He was a natural. Ask those in the broadcasting business.
He wasn’t even a full-timer, but he knew his way around a mike. The Voice was only one of Dave Piland’s many gifts, but the one for which he was best known. His most important gifts, however, were those that made him a devoted husband, loving father and caring human being.
Piland, of Snohomish, best known as the public-address announcer for the Everett Silvertips, died Friday of complications from brain cancer. He was 43.
Snohomish County sports fans clearly remember Piland’s deep baritone intonations. Before the Silvertips hired him in their inaugural year, “Super Dave” Piland was half of a quick-witted, irreverent duo, along with Gary “Hollywood” Cressey, who entertained race fans at Evergreen Speedway.
And entertain them they did.
Piland and Cressey routinely staged mock interviews with drivers during races. Once, Cressey “interviewed” Piland, who jacked up his powerful, booming voice several octaves to play the role of a female driver. Verbal mayhem, of course, prevailed.
Later that night, Cressey ran into a spectator who said he was acquainted with the “woman” Cressey interviewed.
“Boy,” Cressey quoted the man. “That gal sure sounds like her brother.”
It was that kind of atmosphere at Evergreen, to spectators and broadcasting partners alike.
“I love the guy,” Cressey said. “He’s one of the nicest young men I’ve ever worked with. Announcing with him was the most fun I’ve ever had. It’s funny. We both thought of doing something else, but I kept staying because of him and he kept staying because of me. We probably spent five more years together there that we really had to.”
Those in the business knew better than to interfere with Piland’s and Cressey’s antics. They were best as a team, left to wield their magic as they felt it.
“The thing that impressed me most about Dave and Gary was, if there were 5,000 people in the grandstands, Dave and Gary only entertained themselves,” said Steve Mortland, veteran broadcaster and radio host for the NorthSound Racing show on KRKO-AM. “I would be walking in the pits and just listen to those two go at it. They would make the funniest comments about people and many of their comments would go right over the heads of the people listening. I’d be almost doubled up in laughter, and no one had a clue what I was busted up about.”
Cressey and Mortland said Piland took to the art of broadcast immediately. He knew description, knew interviews and knew how to use his voice to denote excitement, disappointment and scorn.
He was a natural, in other words.
“He absolutely blew me away with his talent,” Mortland said. “I thought, ‘That’s how it should be done!’ … If you ask any announcer, he’ll tell you he’s stolen lines from everybody he’s ever worked with. I’d be lying if I said I hadn’t stolen most of the style I have from Dave. He was so smooth he didn’t need to prepare. He could pull a one-liner out of his (hat). His banter with ‘Hollywood’ is legendary.”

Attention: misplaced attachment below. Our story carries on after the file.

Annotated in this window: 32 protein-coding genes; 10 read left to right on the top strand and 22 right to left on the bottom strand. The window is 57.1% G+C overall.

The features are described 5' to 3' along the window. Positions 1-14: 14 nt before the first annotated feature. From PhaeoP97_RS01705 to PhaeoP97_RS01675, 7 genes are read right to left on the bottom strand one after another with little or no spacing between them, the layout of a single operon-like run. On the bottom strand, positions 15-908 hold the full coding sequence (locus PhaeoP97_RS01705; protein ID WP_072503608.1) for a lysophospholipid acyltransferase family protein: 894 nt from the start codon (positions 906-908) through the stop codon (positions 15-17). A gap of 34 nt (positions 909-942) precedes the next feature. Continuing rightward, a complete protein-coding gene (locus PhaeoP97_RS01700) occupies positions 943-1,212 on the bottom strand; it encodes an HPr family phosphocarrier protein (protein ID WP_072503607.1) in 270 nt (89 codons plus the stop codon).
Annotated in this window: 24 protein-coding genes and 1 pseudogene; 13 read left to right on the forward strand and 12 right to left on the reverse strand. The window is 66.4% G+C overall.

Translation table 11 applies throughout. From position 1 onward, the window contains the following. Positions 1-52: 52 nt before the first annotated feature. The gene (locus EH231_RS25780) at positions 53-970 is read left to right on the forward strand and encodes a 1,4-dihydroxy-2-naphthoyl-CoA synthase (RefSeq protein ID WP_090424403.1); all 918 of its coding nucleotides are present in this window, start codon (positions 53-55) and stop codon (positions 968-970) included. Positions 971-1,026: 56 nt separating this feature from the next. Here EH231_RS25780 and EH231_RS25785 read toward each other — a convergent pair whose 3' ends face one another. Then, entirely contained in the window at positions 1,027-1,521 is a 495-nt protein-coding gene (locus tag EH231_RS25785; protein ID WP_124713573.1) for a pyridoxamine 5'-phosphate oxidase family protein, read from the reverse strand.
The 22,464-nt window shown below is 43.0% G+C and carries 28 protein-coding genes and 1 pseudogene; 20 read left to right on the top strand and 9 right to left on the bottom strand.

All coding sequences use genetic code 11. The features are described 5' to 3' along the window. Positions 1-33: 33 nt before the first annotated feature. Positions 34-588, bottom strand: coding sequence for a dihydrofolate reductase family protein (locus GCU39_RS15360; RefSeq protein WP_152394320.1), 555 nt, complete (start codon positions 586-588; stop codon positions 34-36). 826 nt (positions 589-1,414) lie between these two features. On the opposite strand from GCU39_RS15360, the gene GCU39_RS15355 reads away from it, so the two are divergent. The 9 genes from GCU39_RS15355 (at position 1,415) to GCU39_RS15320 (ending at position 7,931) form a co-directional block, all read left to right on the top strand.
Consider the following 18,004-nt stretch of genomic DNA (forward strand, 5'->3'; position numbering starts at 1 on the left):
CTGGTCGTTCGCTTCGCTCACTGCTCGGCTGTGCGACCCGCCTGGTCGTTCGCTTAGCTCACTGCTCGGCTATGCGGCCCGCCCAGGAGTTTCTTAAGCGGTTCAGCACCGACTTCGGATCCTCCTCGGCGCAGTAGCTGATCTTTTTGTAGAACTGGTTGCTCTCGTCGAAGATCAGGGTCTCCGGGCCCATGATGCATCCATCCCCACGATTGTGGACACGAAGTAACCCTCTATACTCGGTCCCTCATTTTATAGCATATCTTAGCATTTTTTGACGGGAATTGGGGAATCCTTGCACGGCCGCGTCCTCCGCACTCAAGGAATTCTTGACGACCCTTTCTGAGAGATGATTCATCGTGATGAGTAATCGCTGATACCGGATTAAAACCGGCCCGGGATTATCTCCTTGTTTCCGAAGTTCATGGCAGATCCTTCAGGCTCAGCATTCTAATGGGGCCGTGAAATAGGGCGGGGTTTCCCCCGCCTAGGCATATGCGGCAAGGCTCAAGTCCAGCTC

So skilled was Piland that the Silvertips hired him without need of a tryout. From 2003 on, Piland was the voice of the Silvertips at the Everett Events Center, with his famous phrase, “Let’s play hockey!”
“He always showed up early and prepared meticulously for each game, making sure he had pronunciations down pat,” said Aaron Wilson, who worked with Piland on game nights as the Silvertips’ senior account executive. “Considering the number of spots we asked Dave to announce, it’s a wonder his voice didn’t go out. But he was always ready to go, no matter what the game called for.”
Family friend Lori Moak-Kean remembered Piland’s huge heart.
“He donated many hundreds of pounds of dog food to a food bank for low-income seniors on the Kitsap Peninsula,” she said. “They have beloved pets, but were struggling to make ends meet, to feed themselves and their companion animals. I told Dave about their plight and suddenly, I was picking up several pallets of food for the food bank there.”
In October 2005, Piland was diagnosed with stage 4 glioblastoma, an aggressive, malignant brain tumor. Between multiple surgeries, radiation and chemotherapy treatments, he kept working, both at Silvertips games and as store manager of DeYoung’s Farm and Garden in Woodinville. As a volunteer coach, he guided his daughter Crissy’s basketball team to an age-group championship and was named coach of the year.
Through it all, he earned the admiration of friends and associates for his unyielding faith and positive attitude.
Both friends and strangers pitched in to help with everyday jobs. Volunteers did yard work and put up Christmas lights on the Pilands’ house. Friends brought meal after meal (toward the end, Piland greatly favored mashed potatoes and gravy from Kentucky Fried Chicken). Others chipped in to help with travel costs.
As Piland’s condition weakened, more help came in waves. Workers renovated the family’s downstairs area and made it an all-encompassing living area, so Piland wouldn’t have to negotiate stairs.
“He never once at any time said, ‘Why me?’” Wilson said. “He looked at it as a challenge, something that would make him stronger. Silvertips games won’t be the same without Dave. His voice got fans out of their seats and, in turn, fed the players’ enthusiasm. Apart from that, I’ll miss the chances I had just to talk to him and marvel at his inner strength.”
Piland leaves his widow, Lisa; sons T.J. and Greg; and daughters Crissy and Katie.